There are more and more activist investors backed by ever-increasing war chests that keep filling up in response to activist success. Pension funds and other investors search high and low for decent returns and many seem convinced that activist investors can deliver the goods.
What drives shareholder activism and its success? Unfortunately, many companies are not run as well as they should be, which allows activists to find companies with performance problems, inadequate valuations and governance troubles. They buy in cheap, apply pressure to move management in a new direction and then seek to sell at a higher valuation.
Frankly, it can be embarrassing for executives that outsiders can be so successful without the benefit of inside information available to management. It should be much easier for management to drive these kinds of successes from the inside.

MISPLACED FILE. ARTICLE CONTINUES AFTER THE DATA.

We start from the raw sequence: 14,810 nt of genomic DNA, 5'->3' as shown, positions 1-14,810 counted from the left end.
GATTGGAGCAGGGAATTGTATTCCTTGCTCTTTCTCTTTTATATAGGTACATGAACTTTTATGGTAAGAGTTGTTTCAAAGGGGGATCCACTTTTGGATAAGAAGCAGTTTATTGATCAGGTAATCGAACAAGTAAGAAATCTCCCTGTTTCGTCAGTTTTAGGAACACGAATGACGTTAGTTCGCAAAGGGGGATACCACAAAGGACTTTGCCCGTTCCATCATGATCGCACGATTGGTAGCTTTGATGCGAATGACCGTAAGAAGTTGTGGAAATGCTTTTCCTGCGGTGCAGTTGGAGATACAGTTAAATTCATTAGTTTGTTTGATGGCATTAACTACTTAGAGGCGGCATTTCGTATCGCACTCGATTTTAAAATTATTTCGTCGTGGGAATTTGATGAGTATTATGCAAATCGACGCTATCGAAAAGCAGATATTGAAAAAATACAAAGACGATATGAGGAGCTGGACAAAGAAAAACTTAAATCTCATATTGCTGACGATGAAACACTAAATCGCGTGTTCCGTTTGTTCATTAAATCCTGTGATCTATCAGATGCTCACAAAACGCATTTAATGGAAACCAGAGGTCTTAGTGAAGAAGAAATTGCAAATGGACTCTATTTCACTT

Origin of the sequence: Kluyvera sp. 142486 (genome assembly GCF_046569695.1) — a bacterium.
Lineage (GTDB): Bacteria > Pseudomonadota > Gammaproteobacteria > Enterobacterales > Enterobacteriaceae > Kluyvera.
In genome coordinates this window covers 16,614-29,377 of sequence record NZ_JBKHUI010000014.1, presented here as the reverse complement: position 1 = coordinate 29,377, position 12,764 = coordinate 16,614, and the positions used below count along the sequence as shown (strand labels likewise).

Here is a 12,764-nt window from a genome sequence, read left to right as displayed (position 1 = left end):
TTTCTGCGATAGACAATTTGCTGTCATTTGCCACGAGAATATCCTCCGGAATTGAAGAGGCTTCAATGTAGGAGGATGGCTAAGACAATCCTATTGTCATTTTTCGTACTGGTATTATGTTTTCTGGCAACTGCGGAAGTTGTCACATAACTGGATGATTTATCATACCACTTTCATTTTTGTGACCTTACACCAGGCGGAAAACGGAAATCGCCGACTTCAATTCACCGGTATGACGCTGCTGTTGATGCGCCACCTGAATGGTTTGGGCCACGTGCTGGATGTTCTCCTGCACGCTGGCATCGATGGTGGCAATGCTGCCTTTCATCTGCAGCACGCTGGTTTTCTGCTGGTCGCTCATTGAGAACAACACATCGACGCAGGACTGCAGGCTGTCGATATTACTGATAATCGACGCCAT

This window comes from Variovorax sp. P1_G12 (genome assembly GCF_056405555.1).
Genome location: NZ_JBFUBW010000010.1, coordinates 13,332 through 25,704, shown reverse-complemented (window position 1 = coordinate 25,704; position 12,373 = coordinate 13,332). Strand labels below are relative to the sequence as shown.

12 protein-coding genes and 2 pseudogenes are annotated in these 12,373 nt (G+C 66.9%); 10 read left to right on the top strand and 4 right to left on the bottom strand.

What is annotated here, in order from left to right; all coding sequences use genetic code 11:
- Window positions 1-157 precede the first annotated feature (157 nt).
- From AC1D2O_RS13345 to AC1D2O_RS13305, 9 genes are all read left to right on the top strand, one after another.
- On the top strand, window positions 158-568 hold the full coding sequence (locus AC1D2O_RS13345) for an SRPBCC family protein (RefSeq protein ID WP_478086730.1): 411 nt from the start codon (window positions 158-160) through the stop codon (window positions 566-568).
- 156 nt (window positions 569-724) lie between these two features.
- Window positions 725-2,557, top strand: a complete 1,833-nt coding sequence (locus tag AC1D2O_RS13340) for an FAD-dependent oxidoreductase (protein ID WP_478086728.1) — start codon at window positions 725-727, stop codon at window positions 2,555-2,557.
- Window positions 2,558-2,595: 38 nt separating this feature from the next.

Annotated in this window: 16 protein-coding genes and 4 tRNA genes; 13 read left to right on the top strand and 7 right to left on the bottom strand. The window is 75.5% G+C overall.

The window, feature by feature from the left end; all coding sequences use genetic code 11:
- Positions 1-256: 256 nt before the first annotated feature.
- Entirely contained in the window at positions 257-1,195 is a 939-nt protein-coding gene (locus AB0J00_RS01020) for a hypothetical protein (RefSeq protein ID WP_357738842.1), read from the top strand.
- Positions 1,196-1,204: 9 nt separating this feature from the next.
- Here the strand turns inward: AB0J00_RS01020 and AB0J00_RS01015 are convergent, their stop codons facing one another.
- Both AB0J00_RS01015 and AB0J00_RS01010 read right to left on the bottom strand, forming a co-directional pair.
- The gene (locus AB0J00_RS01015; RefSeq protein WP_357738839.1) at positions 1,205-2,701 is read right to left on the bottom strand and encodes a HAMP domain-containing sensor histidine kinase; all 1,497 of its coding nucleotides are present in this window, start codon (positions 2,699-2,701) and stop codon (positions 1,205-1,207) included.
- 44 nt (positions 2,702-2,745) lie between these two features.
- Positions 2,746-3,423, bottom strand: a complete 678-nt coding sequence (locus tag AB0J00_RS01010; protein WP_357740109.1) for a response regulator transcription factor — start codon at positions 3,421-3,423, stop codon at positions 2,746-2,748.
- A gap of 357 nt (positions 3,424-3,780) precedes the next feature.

On top of this, in an environment where the public trust of corporate leaders has faded, activist investors have garnered an almost Robin Hood-like image as combatants of greedy, power hungry CEOs. Since activists usually own less than 10 percent of the company, the vast majority of any gains they stimulate are realized by other investors, including pension funds which invest on behalf of the masses. Activist activity seems almost altruistic.
The experience is very different from a corporate perspective. Many executives find dealing with activists to be very unpleasant. It is difficult to lead a company toward long-term success while a seemingly naïve outsider acts like a bully with a megaphone and cries out grievances for all to hear. Activists are disruptive, unsettling and downright frustrating.
Activists complain about deteriorating competitive advantages, weak revenue growth, declining profit margins and/or eroding returns on capital. They whine about slumping valuation and poor share-price performance. They often demand for the business to be broken up through spinoffs and divestitures or for it to stop its acquisitions. And they often insist on massive stock buybacks, sometimes funded by taking on heavy levels of debt.